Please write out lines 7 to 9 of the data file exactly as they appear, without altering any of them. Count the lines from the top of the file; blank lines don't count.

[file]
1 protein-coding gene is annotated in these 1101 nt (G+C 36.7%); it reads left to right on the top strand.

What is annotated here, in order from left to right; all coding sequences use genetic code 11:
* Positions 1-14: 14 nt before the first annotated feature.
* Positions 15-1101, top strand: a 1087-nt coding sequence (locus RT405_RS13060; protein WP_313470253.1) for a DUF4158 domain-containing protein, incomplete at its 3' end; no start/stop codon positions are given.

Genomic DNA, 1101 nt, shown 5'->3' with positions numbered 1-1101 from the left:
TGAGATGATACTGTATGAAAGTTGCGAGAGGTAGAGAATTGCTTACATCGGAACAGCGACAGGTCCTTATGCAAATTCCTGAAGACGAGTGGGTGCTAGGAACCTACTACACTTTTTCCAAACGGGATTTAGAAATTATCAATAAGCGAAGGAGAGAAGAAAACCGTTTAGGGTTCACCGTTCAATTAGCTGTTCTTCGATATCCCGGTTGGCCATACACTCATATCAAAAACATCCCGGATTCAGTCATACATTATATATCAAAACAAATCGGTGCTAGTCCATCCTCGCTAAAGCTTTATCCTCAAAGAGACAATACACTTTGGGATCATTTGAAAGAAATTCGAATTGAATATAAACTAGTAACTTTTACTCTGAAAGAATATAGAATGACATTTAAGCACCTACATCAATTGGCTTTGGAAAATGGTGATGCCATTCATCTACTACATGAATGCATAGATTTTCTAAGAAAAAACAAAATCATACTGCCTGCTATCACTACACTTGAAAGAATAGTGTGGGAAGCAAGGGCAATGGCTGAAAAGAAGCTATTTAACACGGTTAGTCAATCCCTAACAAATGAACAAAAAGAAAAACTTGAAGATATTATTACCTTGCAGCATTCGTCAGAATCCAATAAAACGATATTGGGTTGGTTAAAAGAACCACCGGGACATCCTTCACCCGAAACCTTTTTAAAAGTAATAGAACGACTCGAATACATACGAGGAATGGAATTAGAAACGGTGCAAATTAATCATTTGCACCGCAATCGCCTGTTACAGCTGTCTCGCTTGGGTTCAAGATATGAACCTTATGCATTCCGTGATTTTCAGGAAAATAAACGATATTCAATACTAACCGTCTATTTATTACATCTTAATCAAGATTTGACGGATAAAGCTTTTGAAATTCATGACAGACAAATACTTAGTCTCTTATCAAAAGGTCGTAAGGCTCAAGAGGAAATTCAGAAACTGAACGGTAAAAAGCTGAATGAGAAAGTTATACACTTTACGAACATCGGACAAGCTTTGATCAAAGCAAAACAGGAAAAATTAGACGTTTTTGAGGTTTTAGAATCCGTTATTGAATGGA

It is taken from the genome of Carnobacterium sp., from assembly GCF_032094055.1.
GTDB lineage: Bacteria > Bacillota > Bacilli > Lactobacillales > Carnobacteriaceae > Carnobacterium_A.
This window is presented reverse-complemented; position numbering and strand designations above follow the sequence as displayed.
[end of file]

It is taken from the genome of Carnobacterium sp., from assembly GCF_032094055.1.
GTDB lineage: Bacteria > Bacillota > Bacilli > Lactobacillales > Carnobacteriaceae > Carnobacterium_A.
This window is presented reverse-complemented; position numbering and strand designations above follow the sequence as displayed.